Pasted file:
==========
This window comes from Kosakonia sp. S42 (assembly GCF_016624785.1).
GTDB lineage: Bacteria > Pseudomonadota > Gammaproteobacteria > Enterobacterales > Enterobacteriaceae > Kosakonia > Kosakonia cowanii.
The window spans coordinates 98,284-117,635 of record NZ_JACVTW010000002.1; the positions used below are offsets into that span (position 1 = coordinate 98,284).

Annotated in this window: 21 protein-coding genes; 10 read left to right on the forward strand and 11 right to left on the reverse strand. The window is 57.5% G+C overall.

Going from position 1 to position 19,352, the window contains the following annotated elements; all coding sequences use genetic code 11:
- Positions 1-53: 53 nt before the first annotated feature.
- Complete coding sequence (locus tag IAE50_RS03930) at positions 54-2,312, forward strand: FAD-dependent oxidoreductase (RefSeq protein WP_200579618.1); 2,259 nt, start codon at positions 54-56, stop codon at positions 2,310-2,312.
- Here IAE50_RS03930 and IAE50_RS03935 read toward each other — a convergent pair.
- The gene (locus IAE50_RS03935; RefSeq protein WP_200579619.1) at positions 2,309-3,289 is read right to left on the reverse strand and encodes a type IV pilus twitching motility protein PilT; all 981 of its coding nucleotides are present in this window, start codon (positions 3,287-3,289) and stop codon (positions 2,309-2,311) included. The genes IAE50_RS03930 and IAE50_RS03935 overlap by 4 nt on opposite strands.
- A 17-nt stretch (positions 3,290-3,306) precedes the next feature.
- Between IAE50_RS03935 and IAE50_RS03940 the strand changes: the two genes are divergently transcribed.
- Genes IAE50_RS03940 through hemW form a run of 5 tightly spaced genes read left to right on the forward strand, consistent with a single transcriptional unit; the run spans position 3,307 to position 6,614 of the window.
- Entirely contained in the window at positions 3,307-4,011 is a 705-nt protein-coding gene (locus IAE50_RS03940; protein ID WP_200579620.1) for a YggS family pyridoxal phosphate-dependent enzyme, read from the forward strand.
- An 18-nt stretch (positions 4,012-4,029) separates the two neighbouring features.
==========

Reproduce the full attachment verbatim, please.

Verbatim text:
This window comes from Kosakonia sp. S42 (assembly GCF_016624785.1).
GTDB lineage: Bacteria > Pseudomonadota > Gammaproteobacteria > Enterobacterales > Enterobacteriaceae > Kosakonia > Kosakonia cowanii.
The window spans coordinates 98,284-117,635 of record NZ_JACVTW010000002.1; the positions used below are offsets into that span (position 1 = coordinate 98,284).

Annotated in this window: 21 protein-coding genes; 10 read left to right on the forward strand and 11 right to left on the reverse strand. The window is 57.5% G+C overall.

Going from position 1 to position 19,352, the window contains the following annotated elements; all coding sequences use genetic code 11:
- Positions 1-53: 53 nt before the first annotated feature.
- Complete coding sequence (locus tag IAE50_RS03930) at positions 54-2,312, forward strand: FAD-dependent oxidoreductase (RefSeq protein WP_200579618.1); 2,259 nt, start codon at positions 54-56, stop codon at positions 2,310-2,312.
- Here IAE50_RS03930 and IAE50_RS03935 read toward each other — a convergent pair.
- The gene (locus IAE50_RS03935; RefSeq protein WP_200579619.1) at positions 2,309-3,289 is read right to left on the reverse strand and encodes a type IV pilus twitching motility protein PilT; all 981 of its coding nucleotides are present in this window, start codon (positions 3,287-3,289) and stop codon (positions 2,309-2,311) included. The genes IAE50_RS03930 and IAE50_RS03935 overlap by 4 nt on opposite strands.
- A 17-nt stretch (positions 3,290-3,306) precedes the next feature.
- Between IAE50_RS03935 and IAE50_RS03940 the strand changes: the two genes are divergently transcribed.
- Genes IAE50_RS03940 through hemW form a run of 5 tightly spaced genes read left to right on the forward strand, consistent with a single transcriptional unit; the run spans position 3,307 to position 6,614 of the window.
- Entirely contained in the window at positions 3,307-4,011 is a 705-nt protein-coding gene (locus IAE50_RS03940; protein ID WP_200579620.1) for a YggS family pyridoxal phosphate-dependent enzyme, read from the forward strand.
- An 18-nt stretch (positions 4,012-4,029) separates the two neighbouring features.